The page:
``In 1989, the Sao Paulo police killed 585 suspects and in New York over the same period, the police killed only 12,'' says Oscar Vilhena Vieira, a researcher at the University of Sao Paulo Violence Studies Nucleus. ``Brazilian society allows the police to continue to act authoritatively. [Only] now, the enemy is the poor black who is in a suspect place at night.''
The Sao Paulo military police have a somewhat different view. Col. Hermes Bittencourt Cruz, who commands 29,000 men and women in the greater metropolis, says they have a hard job. Most of the myriad poor, confused immigrant families from rural areas, don't understand law enforcement, don't obey the law, and don't respect the police, he says. For their part, the police are mostly young, inexperienced, badly paid, and come from poor families and bad schooling. Half the force is black.
AS an institution, the colonel points out, the police don't condone violence. But he does ``accept that [police violence] can exist among individuals,'' he says. It takes time, longer than the eight-month training period, ``for genuine police principles, such as the protection of human rights and life and property, to sink in'' to recruits' minds. ``They think that the police can do anything,'' admits the colonel.
Suspects who are killed, says Colonel Cruz, are mostly criminals who engage the police in armed confrontations. ``If I look at the 585 pseudo-suspects [killed last year], I will find [only] from 10 to 15 police errors.'' The Brazilian police vehicles, he adds, don't have onboard computers to identify individuals on the spot. In cases of alleged error, military police officials investigate, judge, and punish. Rights activists say the process is more lenient than a civil court would be.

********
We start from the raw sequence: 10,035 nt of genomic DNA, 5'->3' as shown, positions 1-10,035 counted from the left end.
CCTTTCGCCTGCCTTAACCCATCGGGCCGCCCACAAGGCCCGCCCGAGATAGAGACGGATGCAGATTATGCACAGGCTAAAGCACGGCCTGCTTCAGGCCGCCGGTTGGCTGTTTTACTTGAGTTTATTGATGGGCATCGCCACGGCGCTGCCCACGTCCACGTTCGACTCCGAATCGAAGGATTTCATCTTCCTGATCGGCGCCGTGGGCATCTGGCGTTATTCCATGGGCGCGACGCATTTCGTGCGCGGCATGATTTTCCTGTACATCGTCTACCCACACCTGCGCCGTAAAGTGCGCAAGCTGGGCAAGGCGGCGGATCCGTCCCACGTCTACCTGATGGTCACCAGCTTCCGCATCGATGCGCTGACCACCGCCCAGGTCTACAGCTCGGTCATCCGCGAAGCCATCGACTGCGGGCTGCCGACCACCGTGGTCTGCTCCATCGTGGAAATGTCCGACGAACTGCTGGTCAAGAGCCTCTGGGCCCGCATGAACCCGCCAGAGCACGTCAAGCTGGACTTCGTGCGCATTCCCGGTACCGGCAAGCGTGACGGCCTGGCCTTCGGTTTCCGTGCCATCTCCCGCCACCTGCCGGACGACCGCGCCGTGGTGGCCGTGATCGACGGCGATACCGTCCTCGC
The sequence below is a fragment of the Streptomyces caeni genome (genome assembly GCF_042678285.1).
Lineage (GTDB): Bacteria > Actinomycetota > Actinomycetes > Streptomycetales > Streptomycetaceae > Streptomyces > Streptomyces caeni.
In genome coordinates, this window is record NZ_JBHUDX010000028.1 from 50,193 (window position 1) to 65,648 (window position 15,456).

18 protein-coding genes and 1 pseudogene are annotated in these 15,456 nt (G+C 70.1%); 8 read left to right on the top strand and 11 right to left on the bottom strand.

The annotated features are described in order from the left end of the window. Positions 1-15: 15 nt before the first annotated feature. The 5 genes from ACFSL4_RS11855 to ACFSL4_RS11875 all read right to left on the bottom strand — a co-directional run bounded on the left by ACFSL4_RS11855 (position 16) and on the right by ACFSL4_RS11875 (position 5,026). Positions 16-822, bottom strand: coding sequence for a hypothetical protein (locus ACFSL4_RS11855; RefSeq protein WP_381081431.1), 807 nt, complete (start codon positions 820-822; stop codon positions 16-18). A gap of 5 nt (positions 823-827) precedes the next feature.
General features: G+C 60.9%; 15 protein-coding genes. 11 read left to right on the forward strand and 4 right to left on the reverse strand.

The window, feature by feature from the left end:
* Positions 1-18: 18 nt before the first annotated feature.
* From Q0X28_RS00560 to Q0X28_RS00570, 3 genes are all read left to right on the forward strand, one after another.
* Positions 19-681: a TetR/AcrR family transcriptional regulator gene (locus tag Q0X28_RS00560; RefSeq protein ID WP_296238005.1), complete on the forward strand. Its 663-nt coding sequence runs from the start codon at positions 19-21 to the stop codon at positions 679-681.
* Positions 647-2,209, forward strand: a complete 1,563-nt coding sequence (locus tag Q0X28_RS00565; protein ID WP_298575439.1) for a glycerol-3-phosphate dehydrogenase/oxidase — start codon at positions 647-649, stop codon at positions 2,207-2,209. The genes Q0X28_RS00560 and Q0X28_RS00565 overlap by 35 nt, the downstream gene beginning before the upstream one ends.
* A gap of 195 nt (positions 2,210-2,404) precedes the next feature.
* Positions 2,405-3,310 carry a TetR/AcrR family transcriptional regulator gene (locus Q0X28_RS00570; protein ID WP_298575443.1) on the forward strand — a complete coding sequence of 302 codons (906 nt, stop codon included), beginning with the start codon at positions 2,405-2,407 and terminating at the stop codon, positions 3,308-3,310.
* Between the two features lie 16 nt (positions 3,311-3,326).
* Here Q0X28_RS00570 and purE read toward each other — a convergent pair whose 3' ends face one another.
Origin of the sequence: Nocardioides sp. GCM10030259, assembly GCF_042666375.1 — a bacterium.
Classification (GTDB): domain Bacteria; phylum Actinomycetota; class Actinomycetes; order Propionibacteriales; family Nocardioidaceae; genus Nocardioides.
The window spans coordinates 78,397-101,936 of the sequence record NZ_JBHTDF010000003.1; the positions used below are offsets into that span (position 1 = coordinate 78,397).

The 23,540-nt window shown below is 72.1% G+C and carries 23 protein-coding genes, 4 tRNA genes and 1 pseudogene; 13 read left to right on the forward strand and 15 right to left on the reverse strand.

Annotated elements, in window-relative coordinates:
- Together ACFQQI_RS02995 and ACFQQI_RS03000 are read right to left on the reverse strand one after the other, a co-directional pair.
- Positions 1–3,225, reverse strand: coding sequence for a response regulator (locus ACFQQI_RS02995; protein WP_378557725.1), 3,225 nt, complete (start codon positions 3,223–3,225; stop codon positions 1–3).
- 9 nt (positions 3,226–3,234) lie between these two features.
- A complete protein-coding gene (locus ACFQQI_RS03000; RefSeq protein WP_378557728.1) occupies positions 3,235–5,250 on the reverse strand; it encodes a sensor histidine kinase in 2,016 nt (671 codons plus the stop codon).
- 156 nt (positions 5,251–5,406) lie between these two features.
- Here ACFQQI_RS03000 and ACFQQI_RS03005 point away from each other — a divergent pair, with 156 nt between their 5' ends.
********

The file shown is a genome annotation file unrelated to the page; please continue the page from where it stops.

Colonel Cruz argues that his police force comes under a strict conduct code, the military penal code, and the civil penal code, with severe consequences for transgressors. ``Why would a policeman shoot someone, when he could lose his job and his family will suffer?'' he asks.
According to Cruz, this year's 154 dismissals and 62 expulsions, with lighter punishment for many more, is a reasonable response to the 1,269 complaints citizens presented against the police up to September of this year.
As Brazil struggles to develop a stable political system and economy out of chaotic socioeconomic conditions, it's not clear what lessons the past really holds for the present. For many people, the answer is laughter; a new television comedy features a bumbling private eye named Araponga, a former security agent with a mania for conspiracy theories.
``For people involved with [the opposition], or who lost someone in the process of repression, now is a moment of justice, a time to put their anguish to peace,'' says Paulo de Castro, a Brazilian banker who was in high school during the worst years of the regime. ``But if you weren't involved, you see this much more as a distant event.... People don't reason using the past to give comfort to the present,'' he adds. ``Either you have or don't have justice in the present.''